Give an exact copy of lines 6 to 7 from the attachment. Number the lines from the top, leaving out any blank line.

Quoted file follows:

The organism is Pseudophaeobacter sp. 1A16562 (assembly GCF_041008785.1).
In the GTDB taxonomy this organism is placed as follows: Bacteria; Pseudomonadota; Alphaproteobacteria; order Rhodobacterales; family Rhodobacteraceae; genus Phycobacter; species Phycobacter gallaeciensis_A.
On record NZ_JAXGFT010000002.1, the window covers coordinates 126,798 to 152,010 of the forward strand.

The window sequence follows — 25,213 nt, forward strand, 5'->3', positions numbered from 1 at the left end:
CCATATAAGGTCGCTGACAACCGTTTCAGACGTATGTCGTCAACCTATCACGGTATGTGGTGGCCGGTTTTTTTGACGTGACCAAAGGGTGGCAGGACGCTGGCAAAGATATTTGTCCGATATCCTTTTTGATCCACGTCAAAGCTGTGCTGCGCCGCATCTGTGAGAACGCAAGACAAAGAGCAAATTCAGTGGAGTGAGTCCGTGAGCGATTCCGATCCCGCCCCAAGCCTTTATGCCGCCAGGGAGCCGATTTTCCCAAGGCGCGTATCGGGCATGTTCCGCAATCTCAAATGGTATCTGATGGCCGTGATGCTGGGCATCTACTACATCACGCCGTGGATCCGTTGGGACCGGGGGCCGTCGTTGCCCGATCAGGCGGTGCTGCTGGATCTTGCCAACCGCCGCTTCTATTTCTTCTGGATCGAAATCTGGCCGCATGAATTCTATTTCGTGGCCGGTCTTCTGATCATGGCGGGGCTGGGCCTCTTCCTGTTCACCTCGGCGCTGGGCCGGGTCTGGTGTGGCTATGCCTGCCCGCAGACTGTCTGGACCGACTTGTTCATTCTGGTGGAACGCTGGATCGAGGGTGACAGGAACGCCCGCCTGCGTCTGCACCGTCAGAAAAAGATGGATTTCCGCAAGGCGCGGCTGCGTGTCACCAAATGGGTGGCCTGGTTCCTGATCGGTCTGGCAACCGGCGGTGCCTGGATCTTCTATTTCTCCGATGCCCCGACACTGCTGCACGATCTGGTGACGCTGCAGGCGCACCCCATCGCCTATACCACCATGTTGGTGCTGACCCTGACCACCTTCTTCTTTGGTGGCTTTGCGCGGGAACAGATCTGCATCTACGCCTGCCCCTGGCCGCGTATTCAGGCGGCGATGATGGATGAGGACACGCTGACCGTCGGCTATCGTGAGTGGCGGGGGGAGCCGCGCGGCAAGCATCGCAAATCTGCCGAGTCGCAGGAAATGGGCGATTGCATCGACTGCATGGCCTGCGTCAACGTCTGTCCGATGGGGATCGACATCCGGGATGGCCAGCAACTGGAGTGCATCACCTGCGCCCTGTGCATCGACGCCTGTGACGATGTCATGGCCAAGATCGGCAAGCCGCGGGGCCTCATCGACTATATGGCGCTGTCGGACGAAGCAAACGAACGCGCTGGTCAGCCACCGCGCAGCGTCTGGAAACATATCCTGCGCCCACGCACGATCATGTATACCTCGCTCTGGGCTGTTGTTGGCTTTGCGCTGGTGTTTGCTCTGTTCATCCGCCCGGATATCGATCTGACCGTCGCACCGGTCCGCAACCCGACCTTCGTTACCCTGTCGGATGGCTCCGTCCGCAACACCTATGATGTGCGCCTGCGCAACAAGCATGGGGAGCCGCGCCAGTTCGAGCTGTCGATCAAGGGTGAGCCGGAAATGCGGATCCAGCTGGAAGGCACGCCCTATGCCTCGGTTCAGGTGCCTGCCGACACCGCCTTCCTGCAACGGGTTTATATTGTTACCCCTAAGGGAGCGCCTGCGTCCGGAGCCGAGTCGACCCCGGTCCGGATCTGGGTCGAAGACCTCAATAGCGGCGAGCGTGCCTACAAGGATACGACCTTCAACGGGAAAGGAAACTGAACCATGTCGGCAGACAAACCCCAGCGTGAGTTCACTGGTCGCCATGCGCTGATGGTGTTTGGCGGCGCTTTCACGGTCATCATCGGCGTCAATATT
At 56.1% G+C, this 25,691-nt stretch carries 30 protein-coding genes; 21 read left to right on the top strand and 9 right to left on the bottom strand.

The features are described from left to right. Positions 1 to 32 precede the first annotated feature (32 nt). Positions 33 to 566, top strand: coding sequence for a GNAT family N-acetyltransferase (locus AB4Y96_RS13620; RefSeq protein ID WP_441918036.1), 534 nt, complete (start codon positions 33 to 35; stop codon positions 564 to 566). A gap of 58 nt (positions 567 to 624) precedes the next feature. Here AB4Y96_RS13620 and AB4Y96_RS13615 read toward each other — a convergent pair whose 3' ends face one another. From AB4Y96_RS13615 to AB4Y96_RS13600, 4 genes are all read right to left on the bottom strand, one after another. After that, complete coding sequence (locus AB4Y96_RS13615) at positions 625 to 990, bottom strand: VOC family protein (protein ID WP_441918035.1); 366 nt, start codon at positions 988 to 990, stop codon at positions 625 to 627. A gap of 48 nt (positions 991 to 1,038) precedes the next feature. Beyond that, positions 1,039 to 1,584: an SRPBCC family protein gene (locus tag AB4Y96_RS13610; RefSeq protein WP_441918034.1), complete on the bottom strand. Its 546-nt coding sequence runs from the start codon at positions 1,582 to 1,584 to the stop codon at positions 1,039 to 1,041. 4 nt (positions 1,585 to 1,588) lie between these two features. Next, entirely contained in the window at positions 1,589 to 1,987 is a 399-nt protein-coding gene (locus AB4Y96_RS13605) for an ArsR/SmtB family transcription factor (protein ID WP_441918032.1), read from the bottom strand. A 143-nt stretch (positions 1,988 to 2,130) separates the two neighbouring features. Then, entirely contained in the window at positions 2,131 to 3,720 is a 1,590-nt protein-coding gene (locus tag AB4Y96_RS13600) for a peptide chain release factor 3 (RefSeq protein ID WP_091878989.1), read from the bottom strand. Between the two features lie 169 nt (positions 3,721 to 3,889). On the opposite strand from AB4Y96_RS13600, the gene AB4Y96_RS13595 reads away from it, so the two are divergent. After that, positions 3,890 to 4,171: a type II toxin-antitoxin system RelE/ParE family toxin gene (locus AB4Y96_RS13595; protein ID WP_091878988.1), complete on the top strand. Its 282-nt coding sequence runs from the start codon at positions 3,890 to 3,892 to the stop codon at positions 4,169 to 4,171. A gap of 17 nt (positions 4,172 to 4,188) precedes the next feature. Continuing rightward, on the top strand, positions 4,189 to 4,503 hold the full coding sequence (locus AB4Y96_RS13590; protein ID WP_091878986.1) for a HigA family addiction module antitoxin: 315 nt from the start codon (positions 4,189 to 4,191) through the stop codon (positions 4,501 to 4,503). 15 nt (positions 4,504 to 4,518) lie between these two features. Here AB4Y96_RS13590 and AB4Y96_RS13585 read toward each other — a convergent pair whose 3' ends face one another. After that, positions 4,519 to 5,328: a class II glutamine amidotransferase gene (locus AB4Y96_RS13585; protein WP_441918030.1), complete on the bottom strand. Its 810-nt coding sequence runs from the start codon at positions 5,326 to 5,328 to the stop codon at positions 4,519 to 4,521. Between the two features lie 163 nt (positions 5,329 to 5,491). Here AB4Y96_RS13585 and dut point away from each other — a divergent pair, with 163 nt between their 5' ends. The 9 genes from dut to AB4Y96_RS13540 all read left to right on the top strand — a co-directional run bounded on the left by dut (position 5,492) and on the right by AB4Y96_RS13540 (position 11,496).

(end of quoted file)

At 56.1% G+C, this 25,691-nt stretch carries 30 protein-coding genes; 21 read left to right on the top strand and 9 right to left on the bottom strand.

The features are described from left to right. Positions 1 to 32 precede the first annotated feature (32 nt). Positions 33 to 566, top strand: coding sequence for a GNAT family N-acetyltransferase (locus AB4Y96_RS13620; RefSeq protein ID WP_441918036.1), 534 nt, complete (start codon positions 33 to 35; stop codon positions 564 to 566). A gap of 58 nt (positions 567 to 624) precedes the next feature. Here AB4Y96_RS13620 and AB4Y96_RS13615 read toward each other — a convergent pair whose 3' ends face one another. From AB4Y96_RS13615 to AB4Y96_RS13600, 4 genes are all read right to left on the bottom strand, one after another. After that, complete coding sequence (locus AB4Y96_RS13615) at positions 625 to 990, bottom strand: VOC family protein (protein ID WP_441918035.1); 366 nt, start codon at positions 988 to 990, stop codon at positions 625 to 627. A gap of 48 nt (positions 991 to 1,038) precedes the next feature. Beyond that, positions 1,039 to 1,584: an SRPBCC family protein gene (locus tag AB4Y96_RS13610; RefSeq protein WP_441918034.1), complete on the bottom strand. Its 546-nt coding sequence runs from the start codon at positions 1,582 to 1,584 to the stop codon at positions 1,039 to 1,041. 4 nt (positions 1,585 to 1,588) lie between these two features. Next, entirely contained in the window at positions 1,589 to 1,987 is a 399-nt protein-coding gene (locus AB4Y96_RS13605) for an ArsR/SmtB family transcription factor (protein ID WP_441918032.1), read from the bottom strand. A 143-nt stretch (positions 1,988 to 2,130) separates the two neighbouring features. Then, entirely contained in the window at positions 2,131 to 3,720 is a 1,590-nt protein-coding gene (locus tag AB4Y96_RS13600) for a peptide chain release factor 3 (RefSeq protein ID WP_091878989.1), read from the bottom strand. Between the two features lie 169 nt (positions 3,721 to 3,889). On the opposite strand from AB4Y96_RS13600, the gene AB4Y96_RS13595 reads away from it, so the two are divergent. After that, positions 3,890 to 4,171: a type II toxin-antitoxin system RelE/ParE family toxin gene (locus AB4Y96_RS13595; protein ID WP_091878988.1), complete on the top strand. Its 282-nt coding sequence runs from the start codon at positions 3,890 to 3,892 to the stop codon at positions 4,169 to 4,171. A gap of 17 nt (positions 4,172 to 4,188) precedes the next feature. Continuing rightward, on the top strand, positions 4,189 to 4,503 hold the full coding sequence (locus AB4Y96_RS13590; protein ID WP_091878986.1) for a HigA family addiction module antitoxin: 315 nt from the start codon (positions 4,189 to 4,191) through the stop codon (positions 4,501 to 4,503). 15 nt (positions 4,504 to 4,518) lie between these two features. Here AB4Y96_RS13590 and AB4Y96_RS13585 read toward each other — a convergent pair whose 3' ends face one another. After that, positions 4,519 to 5,328: a class II glutamine amidotransferase gene (locus AB4Y96_RS13585; protein WP_441918030.1), complete on the bottom strand. Its 810-nt coding sequence runs from the start codon at positions 5,326 to 5,328 to the stop codon at positions 4,519 to 4,521. Between the two features lie 163 nt (positions 5,329 to 5,491). Here AB4Y96_RS13585 and dut point away from each other — a divergent pair, with 163 nt between their 5' ends. The 9 genes from dut to AB4Y96_RS13540 all read left to right on the top strand — a co-directional run bounded on the left by dut (position 5,492) and on the right by AB4Y96_RS13540 (position 11,496).